One of the trends of our times has been this creeping move towards something that looks like feudalism, ie a system where wielding uncontested power (political or economic) becomes more important than what that power is used for. A more authoritarian, more unequal, and, ultimately, poorer world.
Those at the top have decided they didn't care that they could be better off, in absolute terms, in a fairer world - they are happy that they are richer, relatively speaking, and more powerful, in the system they are slowly bringing back by corroding all the great institutions that made our prosperity in the second half of the 20th century - good government, strong unions, the rule of law for (almost) everybody and good education and healthcare for all.
Some push that ideology out of naked shot term self-interest. Many support because it is wrapped in the name of individual freedom (be entrepreneurial ad successful!) or validates their life (you earn what you deserve / you deserve what you earn); many go along because they yearn for simpler days when "people knew their place" or because they think their freedom and opportunity is hampered by some evil parasitic other.
But this is known and has been diagnosed by many, here and elsewhere. What has struck me over the past few weeks, as I was able to take a bit of quieter time off work and look around me, is the state of mind of a lot of people who are somewhat or fully aware of this situation.
They basically know that there is a massive transfer of wealth from the majority to a small minority, they see inequality rising and institutional solidarity being chipped away; they know that the political class is part of the problem and the parties of the left are only notionally so these days, ie that they are a lesser, slightly gentler, evil rather than a real alternative. They saw massive transfers to the banks and now they see the sustained calls to dismantle the social programmes that (still) work.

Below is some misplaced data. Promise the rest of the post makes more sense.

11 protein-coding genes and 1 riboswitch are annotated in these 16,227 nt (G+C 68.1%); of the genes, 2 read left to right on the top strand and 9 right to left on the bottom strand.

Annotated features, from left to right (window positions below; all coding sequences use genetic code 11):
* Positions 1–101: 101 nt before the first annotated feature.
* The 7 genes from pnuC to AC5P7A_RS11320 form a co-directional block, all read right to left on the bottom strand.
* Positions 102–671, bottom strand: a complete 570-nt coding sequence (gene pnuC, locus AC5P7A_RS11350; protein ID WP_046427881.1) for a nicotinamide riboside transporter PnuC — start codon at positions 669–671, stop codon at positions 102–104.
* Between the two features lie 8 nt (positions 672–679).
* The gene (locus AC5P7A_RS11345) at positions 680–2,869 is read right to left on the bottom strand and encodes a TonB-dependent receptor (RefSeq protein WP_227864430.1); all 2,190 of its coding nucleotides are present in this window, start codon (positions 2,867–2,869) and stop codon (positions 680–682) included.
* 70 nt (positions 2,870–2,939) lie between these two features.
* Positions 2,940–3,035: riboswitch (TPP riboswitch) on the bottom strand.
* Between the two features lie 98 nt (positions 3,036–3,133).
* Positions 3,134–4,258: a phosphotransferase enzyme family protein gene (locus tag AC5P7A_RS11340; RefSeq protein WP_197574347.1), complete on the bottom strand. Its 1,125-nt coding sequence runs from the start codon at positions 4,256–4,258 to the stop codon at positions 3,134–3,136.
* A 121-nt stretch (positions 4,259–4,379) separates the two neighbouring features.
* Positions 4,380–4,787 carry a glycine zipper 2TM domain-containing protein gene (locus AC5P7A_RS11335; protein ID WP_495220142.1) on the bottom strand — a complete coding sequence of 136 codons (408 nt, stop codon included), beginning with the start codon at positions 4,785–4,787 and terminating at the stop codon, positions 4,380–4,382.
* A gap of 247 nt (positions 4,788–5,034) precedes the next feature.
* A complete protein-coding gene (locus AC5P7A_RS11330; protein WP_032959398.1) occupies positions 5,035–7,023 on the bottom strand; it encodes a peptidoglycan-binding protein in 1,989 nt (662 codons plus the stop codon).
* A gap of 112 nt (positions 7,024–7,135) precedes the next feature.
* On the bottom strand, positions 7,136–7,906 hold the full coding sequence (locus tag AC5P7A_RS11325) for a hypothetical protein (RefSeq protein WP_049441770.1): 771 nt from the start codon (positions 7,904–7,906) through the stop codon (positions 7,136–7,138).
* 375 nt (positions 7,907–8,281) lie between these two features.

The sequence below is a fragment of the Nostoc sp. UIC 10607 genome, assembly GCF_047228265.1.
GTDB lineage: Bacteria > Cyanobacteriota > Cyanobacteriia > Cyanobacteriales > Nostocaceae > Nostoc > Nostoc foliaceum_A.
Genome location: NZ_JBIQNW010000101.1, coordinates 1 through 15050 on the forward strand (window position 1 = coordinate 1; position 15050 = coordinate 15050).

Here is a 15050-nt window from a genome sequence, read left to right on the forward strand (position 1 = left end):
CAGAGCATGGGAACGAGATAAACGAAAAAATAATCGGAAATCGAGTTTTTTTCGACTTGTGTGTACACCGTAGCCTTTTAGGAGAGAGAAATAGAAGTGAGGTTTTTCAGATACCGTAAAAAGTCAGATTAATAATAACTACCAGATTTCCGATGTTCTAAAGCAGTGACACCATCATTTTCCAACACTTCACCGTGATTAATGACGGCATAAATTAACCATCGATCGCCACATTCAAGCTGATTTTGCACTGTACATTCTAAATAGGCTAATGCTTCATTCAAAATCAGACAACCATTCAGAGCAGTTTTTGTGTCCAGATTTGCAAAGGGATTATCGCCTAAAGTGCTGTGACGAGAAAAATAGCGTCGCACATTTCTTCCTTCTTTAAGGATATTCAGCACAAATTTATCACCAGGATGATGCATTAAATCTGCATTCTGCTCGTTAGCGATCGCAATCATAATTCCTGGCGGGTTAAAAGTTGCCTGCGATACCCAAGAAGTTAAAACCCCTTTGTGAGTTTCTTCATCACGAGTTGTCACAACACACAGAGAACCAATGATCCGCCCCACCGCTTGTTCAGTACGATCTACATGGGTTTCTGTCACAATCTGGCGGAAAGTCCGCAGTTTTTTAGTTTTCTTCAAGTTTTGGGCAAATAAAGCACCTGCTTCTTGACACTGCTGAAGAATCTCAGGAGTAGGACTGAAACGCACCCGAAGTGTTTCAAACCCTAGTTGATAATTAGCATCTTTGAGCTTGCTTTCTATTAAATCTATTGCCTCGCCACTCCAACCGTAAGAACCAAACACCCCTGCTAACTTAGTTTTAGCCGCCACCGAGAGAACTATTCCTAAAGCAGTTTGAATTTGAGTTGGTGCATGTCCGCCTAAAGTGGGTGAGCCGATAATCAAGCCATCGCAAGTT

And they don't care anymore.
They don't expect that any politician will change this - indeed, those who have a chance to get to power are all more or less enabling it, and the others - well, they have no power and no chance to get any. And they don't expect that they are going to be able to do anything themselves in any meaningful way.
Call it despair, call it despondency, call it ignorance, but a lot of people are willfully retreating from the political scene. Add to that the need to focus on surviving - keeping your job, finding one, facing spiralling healthcare or debt service costs, etc... and you have people who by choice and by necessity are on their own. They don't find help when they need it, and they can't or won't provide it to others, because they don't have the resource, and because they can't see why they should pay for others (again - whether they believe they are already paying for bankers or for browner people)
Which in turn feeds selfishness in society, as people close off to one another beyond their immediate circle, and lose trust in government. (And by the way, this is why the "they all do it" meme is so corrosive - it destroys belief in, and support for, collective action, and as such it is always right-wing propaganda. We know ours are corrupt, but yours are too, so we'll stick to "our camp" against the alien you).
Most of the time, this just translates into brainless consumerism for those who still have money, and sullen bitterness for those who don't. But occasionally (and maybe this week-end's shooting can be seen as a warning), it can bubble up into something nastier. In fact, given the media's tendency to ignore or mock obviously left-wing protest movements, and to shine a light, often favorable or at least neutral, on rightwing events, people may be forgiven from thinking that hate-mongering populism seems more likely to succeed in changing things than the more idealistic kind.
And this is noticed, which feeds yet more cynicism and retrenchment into one's own.
It sounds like we rather desperately need hope and change.